Stuff in the ‘getting published’ Category

8 June, 2016

Writing with a Positive Attitude–It May Get You an Agent or Publisher!

There are many reasons why writers write, but one is that that they wish to be read.  Most writers want to find their audience and connect with their audience.  Whether it is because they have something to say, information to sJoelle portraits0105_001hare, or are creating an experience, through memoir and fiction, most writers–at least those who seek to be published—are looking for someone on the other end to read their words.

Volumes have been written about how hard it is to get published, from the grueling search for an agent to finding a publisher.  And it is all true.  It’s damn hard.  It’s easy to get discouraged as the rejection pile grows higher. Even worse, many queries and efforts appear to go unheard, with writers not even receiving a rejection from which they can glean the reason why they are being passed over.

As a busy publishing professional, I am guilty of doling out rejection and ignoring queries.  This is not because I am an unkind person.  But there are literally not enough hours in the day to fully evaluate unsolicited queries and respond thoughtfully, with sensitivity to each.

Writers should know that we are truly searching for you.  The thrill of discovering new talent never dulls.  One thing that can help is exhibiting a positive attitude despite the discouraging aspects of the quest.  A writer’s personality usually resonates when they make an appeal, and at the end of the day, we’re drawn not only to talent but to a person with a positive spirit.  I don’t mean you should be relentlessly cheerful, but we do tend to work harder for people we actually like.  Not all talented authors are likable, but some are, and I just love working with authors who are professional, kind, respectful, hard-working, listen well, and hungry for true partnership.

So next time you send out a query, let your higher self shine through.  It just may help you get the attention you deserve.

–Joelle Delbourgo

2 October, 2013

So you are a debut novelist…

I was thrilled this week to make a 2-book deal with Kensington Publishing for first time author, Kerstin March. I think this happy ending can be instructive for debut novelists, especially those writing mainstream women’s fiction or genre fiction, so I thought I’d share a little bit abou102-02454_IMGt how this came to be.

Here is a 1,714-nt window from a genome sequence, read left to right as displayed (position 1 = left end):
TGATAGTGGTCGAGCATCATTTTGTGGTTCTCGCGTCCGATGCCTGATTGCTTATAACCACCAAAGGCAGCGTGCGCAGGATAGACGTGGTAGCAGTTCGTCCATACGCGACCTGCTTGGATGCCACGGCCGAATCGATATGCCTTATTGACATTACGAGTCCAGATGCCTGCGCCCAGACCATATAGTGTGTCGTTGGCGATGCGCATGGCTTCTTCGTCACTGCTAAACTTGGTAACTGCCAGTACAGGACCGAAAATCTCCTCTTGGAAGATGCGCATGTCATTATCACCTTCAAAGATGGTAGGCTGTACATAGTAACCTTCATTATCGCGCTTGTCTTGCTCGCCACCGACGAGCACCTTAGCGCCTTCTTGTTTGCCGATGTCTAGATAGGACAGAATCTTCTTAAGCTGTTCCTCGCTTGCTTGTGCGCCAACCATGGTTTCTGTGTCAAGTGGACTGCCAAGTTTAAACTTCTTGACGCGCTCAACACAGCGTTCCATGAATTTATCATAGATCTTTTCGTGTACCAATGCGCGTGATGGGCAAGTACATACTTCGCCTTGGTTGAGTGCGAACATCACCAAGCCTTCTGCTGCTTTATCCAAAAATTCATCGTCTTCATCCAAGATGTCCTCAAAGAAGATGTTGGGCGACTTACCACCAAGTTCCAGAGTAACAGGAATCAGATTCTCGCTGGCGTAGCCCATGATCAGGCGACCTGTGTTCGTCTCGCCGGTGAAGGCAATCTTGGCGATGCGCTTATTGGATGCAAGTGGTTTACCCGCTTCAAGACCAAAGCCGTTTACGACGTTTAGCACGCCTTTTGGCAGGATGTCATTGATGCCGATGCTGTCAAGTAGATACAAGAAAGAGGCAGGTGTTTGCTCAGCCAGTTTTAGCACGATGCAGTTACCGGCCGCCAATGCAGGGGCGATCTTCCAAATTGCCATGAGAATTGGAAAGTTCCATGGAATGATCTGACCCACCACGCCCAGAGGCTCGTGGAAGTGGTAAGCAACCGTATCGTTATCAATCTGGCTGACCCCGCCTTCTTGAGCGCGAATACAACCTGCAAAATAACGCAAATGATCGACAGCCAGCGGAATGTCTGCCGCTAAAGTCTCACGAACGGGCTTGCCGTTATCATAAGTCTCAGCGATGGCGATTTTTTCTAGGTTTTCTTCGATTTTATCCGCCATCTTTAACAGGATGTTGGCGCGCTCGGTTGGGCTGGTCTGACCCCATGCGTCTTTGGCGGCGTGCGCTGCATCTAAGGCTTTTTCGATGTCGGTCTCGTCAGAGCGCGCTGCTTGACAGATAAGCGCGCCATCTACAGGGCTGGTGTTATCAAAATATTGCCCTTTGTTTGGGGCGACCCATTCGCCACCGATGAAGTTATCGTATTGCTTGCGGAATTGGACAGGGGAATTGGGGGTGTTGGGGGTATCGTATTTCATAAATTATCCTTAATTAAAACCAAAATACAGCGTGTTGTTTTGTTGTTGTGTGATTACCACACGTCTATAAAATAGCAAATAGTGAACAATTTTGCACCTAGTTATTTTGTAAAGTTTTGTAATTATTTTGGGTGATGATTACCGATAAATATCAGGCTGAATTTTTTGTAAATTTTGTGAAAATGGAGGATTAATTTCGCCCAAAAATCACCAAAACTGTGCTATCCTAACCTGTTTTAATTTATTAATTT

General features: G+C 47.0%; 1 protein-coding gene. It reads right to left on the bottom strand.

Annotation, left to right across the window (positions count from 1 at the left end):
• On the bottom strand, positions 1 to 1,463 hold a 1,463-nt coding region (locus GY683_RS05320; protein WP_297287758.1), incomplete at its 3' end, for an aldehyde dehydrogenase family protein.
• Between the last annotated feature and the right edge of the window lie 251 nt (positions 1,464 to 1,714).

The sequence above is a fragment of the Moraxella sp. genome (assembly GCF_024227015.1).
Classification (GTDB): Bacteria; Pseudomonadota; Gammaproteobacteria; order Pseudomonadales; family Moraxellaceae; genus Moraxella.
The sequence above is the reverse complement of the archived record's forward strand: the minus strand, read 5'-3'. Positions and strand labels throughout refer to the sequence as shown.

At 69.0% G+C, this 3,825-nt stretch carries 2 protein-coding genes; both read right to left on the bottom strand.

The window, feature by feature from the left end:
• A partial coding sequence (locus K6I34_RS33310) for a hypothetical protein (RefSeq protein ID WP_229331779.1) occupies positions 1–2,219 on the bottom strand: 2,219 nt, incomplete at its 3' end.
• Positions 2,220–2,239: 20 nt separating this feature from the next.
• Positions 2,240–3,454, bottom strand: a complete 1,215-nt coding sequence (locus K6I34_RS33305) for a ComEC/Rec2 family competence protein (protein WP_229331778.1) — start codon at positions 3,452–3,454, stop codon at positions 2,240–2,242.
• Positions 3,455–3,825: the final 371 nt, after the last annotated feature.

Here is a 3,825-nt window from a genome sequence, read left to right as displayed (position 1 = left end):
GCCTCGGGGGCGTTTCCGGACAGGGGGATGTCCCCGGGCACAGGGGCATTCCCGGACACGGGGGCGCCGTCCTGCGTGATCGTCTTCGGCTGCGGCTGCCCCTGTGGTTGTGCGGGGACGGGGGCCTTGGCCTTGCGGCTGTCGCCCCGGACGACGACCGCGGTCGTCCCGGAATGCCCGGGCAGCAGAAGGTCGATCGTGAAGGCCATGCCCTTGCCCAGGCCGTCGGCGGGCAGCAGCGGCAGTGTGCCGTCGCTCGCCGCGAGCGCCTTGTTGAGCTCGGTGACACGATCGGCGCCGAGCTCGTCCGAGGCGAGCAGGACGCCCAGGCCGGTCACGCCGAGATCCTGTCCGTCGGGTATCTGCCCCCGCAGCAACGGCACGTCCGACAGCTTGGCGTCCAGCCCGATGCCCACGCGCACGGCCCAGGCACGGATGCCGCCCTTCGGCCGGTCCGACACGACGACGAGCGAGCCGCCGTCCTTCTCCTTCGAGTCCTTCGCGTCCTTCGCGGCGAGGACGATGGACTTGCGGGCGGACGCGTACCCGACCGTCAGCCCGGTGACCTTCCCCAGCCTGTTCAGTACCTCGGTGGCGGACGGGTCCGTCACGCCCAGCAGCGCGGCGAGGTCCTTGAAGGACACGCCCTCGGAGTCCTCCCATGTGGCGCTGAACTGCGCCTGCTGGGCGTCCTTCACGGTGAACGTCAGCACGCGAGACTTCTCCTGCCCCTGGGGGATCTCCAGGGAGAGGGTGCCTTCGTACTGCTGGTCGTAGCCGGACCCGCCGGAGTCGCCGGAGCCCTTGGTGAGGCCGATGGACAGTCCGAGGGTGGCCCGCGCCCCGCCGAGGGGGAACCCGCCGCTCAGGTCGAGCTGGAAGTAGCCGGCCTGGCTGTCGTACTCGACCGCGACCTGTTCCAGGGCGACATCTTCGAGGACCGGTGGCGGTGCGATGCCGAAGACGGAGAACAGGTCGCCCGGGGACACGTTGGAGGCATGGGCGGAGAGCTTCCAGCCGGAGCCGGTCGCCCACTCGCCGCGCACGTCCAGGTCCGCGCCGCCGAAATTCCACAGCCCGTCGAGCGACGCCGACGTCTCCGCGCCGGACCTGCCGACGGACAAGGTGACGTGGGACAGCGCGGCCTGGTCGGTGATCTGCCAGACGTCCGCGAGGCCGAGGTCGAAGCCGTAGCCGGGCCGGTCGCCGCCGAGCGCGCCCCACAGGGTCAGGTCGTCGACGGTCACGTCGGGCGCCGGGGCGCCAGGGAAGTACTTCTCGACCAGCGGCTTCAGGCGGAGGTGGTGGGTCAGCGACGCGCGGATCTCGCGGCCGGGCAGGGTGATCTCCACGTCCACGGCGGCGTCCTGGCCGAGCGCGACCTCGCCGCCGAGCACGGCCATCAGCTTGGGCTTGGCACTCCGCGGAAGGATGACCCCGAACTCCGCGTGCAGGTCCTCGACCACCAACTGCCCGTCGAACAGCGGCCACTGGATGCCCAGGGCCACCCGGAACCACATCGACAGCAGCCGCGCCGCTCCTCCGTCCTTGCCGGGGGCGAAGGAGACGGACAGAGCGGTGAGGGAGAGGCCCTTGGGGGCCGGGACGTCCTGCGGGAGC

Kerstin came to my attention through a writer’s conference (Madison Writers Institute) in Madison, Wisconsin, where I was presenting along with other agents, authors and publishers.  This is a particularly well-organized and informative conference where this agency has discovered authors in the past, so I was very pleased to attend for the second time.  So lesson #1 is that first time authors could do well to ask their writing friends about their experiences at writing conferences, as some are better than others. But the better ones bring in talent from the publishing world around the country, and sponsor interesting and educational programs and panels, as well as providing writers with an opportunity to meet one on one with publishing professionals.  This is fantastic, of course, in giving new writers an overview of the industry, but also in connecting them with other writers who are serious about getting published.

Kerstin was also introduced to me by a writer already represented by this agency, Anne Greenwood Brown, who we adore. Anne is the consummate professional:  brilliant, creative, funny and immensely talented.  Best of all, she’s nice, really nice.  So I took her referral seriously.  If, as a new writer, you can get to know some more established writers who are willing to mentor you and facilitate your entry into the publishing world, you will be one of the lucky ones.  Most of our clients come through referral, not over the transom.  But at the same time, don’t be pushy.  It needs to develop organically, and it can put another writer in a difficult position if he or she is not a true enthusiast of your work.

When Kerstin sent me her manuscript many months later, I was very impressed. But I also thought that there were ways she could strengthen it, and like the pro that she is, she listened and took the time to do a revision.  Soon we were ready to go.

During one lunch date with an editor, I mentioned Kerstin’s novel, and the editor suggested that she might want to develop ideas for a sequel or possibly more than one linked novel.   That was a great idea, and Kerstin immediately gave it a try.  The first effort didn’t entirely work, but once again, Kerstin rose to the challenge and came up with just what I needed.

So when Martin Biro, a smart young editor at Kensington called to tell me how much he liked FAMILY TREES, and wanted to to know what Kerstin might do next, we were ready.  Martin snapped up the first and second novel, and voila, a talented author’s work will see the light of day. Martin loved FAMILY TREES, but he also wanted to invest in a writer’s career.  Knowing that there will be a follow up to FAMILY TREES, and a shared vision, instilled trust in this new author, and he was able to get the backing of his publishing team.

I’m always looking authors who not only exhibit raw talent, but also listen, learn, and work with me to help me to get their work the attention it deserves.  Here’s wishing all you debut novelists out there luck.  But sometimes we make our luck.  It doesn’t just happen.

–Joelle Delbourgo




FAMILY TREES is a charming story set in a small lake town on Lake Superior.